Apprenticeship

The history of apprenticeships in the UK goes back to the Middle Ages. One of the first documents attempting to set out the terms and conditions for training was an Elizabethan Statute in 1563. By the late nineteenth century, the scope of apprenticeships had spread from traditional trades such as construction and printing to encompass emerging sectors such as engineering and shipbuilding. Apprenticeships today provide more choice for young people in a professional capacity as well as sitting across the manual trades and more young people are taking the apprenticeship route.
399 people managers (83%) said they would consider hiring apprentices in the future.
2015 Salary Survey

In the last parliament more than 2.3 million apprenticeships were delivered in the UK and the government is committed to delivering 3 million more apprenticeships by 2020. On 22 July 2015 the Skills Minister, Nick Boles MP, announced that the government has approved 26 new Trailblazer groups to develop new apprenticeship standards. One of those groups received approval to commence the design of an apprenticeship for the role of a bid and proposal co-ordinator. The Trailblazer group consists of 10 APMP members representing employers across a range of sectors.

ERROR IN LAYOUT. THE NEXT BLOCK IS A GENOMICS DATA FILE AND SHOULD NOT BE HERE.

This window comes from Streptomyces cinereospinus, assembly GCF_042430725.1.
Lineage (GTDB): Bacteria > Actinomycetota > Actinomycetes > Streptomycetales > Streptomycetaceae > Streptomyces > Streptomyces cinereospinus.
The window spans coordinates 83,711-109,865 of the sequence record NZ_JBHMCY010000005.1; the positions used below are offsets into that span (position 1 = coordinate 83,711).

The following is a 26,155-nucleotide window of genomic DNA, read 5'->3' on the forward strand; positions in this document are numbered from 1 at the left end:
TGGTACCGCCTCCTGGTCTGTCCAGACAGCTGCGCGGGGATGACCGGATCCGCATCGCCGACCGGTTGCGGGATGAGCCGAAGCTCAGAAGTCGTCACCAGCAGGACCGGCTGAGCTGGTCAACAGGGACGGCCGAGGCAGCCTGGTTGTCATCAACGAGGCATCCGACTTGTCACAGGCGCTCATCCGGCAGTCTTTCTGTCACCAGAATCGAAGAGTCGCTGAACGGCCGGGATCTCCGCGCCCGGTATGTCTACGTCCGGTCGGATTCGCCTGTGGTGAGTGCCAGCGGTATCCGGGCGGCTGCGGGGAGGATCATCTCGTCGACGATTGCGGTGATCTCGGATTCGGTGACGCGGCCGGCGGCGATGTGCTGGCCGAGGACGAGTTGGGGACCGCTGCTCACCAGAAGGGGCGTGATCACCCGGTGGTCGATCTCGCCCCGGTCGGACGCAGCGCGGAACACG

Having been given approval to proceed work is now underway to develop the standards and submit them to the Department for Business, Innovation and Skills (BIS).  So far, the wording of the standard (Bid and Proposal Co-ordinator ST0056) and the End Point Assessment have ben approved. The next major hurdle is obtaining a funding band to support the apprenticeship Once that is done and has been approved then the bid and proposal apprenticeship will be formally in place.